Not clear that the chattiness is always bad. What if G map consumes less MB because it is chatty, for example maybe A buffers larger margins (so you can scroll) which wastes MB, while G might have a more responsive infrastructure so they can use narrower margins but have to send more requests?
There are two sides to this. One is the impact on the phone, one is on the network. It does not seem clear that the story on the phone is constant - couldn't the chips and OS be optimized to do the brief messages efficiently? How do the operators decide that it is the wrong strategy for battery life? It likely depends a lot on the software.
Then the other side is how well the operators are organized for chattiness. Long data flows are relatively easy in their backhaul. Short messages are a nuisance because they have no steady pace. They also may have some issues in how they configure the wireless signalling. A decade ago the operators in NA had huge headaches with SMS because they did not anticipate the demand and set up their cells with a correct traffic allocation. Are they doing the same again? I assume there are aspects of the 3G and 4G protocols which require that transient messages (chats) compete on signaling and scheduling with predictable long data flows, and that is what really bugs them here?
It would be interesting to have guidance for network impact of different signalling patterns, for example how the networks assume the balance of short, medium, and bulk messages will be in the traffic when they set up the network, and what the cost in latency or overall capacity is if these fractions change.
I see your point Junko...not sure whether I agree...the networks operators might claim they don't want to build more infrastructure to handle bandwidth...but their pricing plans seem to indicate otherwise...here in Vancouver I can get 1Gb data for $30, 2 Gb for $35 and 10 Gb for $40, and 100 Gb for $50...this does not scale! it is more logarithmis function...they actively encourage me to consume more bandwidth...(no luck with me as I am having difficulty filling in 1 Gb a month, I am a sissy, I know)...Kris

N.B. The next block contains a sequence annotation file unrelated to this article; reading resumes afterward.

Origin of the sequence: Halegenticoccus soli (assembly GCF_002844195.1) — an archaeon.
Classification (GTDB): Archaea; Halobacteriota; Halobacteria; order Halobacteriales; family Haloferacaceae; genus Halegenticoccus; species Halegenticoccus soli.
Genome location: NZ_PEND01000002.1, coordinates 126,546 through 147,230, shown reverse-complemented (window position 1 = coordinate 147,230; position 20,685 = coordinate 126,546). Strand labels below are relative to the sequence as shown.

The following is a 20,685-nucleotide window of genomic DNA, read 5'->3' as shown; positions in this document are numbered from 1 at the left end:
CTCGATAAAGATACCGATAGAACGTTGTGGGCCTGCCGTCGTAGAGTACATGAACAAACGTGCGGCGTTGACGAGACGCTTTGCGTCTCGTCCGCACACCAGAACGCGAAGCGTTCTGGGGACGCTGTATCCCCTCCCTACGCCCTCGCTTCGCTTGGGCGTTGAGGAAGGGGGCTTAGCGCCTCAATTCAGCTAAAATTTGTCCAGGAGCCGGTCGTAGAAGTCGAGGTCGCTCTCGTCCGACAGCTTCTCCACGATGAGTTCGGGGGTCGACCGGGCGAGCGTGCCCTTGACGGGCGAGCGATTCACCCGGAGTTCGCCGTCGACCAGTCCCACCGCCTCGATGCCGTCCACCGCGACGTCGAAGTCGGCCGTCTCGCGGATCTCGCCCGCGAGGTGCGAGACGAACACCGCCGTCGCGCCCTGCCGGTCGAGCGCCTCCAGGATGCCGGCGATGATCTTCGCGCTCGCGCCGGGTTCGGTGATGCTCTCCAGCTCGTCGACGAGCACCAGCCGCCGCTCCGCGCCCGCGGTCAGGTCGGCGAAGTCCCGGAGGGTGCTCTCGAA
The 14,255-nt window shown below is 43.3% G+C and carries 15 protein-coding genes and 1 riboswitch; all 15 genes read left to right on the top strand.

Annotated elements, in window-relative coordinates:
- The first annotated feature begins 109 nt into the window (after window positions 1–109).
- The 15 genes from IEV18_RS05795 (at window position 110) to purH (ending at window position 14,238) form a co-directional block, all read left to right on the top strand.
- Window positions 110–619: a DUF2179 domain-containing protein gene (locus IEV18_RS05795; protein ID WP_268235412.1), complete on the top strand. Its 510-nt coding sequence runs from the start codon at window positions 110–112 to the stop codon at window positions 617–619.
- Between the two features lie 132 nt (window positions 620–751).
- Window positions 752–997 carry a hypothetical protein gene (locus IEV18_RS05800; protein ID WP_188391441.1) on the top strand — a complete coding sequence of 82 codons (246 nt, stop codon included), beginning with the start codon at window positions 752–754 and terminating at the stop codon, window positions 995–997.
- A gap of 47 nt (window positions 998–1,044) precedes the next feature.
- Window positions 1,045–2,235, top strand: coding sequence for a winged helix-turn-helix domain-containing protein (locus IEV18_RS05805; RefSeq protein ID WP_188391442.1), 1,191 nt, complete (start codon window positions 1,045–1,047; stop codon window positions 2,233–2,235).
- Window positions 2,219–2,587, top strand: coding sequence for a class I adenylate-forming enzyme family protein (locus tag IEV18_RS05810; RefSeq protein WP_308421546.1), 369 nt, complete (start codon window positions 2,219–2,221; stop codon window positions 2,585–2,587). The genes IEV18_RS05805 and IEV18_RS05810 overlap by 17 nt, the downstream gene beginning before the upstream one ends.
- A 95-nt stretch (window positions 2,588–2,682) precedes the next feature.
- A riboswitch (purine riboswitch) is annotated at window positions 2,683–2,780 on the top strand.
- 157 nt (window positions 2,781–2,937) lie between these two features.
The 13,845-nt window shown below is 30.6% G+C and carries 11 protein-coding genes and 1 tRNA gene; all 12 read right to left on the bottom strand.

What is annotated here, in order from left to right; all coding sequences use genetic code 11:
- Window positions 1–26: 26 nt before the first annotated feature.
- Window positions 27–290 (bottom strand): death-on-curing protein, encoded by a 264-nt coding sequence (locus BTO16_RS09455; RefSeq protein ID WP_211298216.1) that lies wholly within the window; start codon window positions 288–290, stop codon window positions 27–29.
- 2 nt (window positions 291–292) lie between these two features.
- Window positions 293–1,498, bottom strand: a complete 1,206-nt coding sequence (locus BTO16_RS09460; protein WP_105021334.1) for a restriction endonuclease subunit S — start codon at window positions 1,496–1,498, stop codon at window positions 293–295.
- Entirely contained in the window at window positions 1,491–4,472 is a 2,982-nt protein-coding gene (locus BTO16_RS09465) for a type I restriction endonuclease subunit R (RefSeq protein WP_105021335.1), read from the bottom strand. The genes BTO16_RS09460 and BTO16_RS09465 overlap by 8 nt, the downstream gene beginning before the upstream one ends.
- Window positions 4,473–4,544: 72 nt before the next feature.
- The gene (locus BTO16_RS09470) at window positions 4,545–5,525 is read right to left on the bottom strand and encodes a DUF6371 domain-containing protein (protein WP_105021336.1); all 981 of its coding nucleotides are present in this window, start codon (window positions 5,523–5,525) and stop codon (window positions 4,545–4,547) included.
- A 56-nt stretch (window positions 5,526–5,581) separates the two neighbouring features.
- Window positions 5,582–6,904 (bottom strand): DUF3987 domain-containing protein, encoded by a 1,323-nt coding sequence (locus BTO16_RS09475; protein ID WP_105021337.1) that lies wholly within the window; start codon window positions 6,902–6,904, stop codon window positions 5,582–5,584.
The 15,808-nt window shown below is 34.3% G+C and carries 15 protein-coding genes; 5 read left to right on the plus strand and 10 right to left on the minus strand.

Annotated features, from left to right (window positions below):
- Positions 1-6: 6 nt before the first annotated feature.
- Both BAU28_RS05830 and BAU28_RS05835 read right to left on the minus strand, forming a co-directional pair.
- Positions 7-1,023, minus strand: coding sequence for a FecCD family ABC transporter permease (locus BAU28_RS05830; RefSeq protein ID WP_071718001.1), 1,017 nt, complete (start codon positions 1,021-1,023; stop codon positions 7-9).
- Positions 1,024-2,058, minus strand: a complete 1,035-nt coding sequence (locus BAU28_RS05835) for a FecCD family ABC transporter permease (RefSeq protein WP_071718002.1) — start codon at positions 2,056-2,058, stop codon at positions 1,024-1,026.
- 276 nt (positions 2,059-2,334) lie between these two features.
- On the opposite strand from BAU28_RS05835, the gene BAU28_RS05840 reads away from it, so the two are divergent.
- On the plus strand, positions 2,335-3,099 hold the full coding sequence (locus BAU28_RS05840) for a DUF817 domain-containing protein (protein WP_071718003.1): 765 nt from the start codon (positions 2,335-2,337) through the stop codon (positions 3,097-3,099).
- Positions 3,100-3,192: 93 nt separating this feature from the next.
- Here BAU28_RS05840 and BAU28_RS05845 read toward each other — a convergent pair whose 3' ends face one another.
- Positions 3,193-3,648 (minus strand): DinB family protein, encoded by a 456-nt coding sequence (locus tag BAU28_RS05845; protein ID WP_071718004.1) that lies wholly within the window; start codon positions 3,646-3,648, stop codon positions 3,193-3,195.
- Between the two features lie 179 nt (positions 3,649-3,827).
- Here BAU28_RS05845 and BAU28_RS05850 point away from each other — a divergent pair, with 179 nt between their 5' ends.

I always pay attention to your articles, Junko! :)
It would be interesting to get a normalized listing of these different apps, so you get a better idea of how well they are written. Obviously, a very popular app will create a greater overall load, but an elegantly written app has its own appeal.
We need obsessively compulsive designers, who don't mind going back to work the next day and fix what they did yesterday, which has kept them on edge all night. And managers who understand why this is important. In the rush to get things out, there's a lot of half-*ssed work going un-optimized, I'm afraid.
So in spite of Comcast's much-advertized worries, Netflix creates a little less data volume than YouTube, and is much better than most of the listed apps for signaling efficiency. Not bad, I'd say, for a service that streams HD movies.
What are the engineering and design challenges in creating successful IoT devices? These devices are usually small, resource-constrained electronics designed to sense, collect, send, and/or interpret data. Some of the devices need to be smart enough to act upon data in real time, 24/7. Are the design challenges the same as with embedded systems, but with a little developer- and IT-skills added in? What do engineers need to know? Rick Merritt talks with two experts about the tools and best options for designing IoT devices in 2016. Specifically the guests will discuss sensors, security, and lessons from IoT deployments.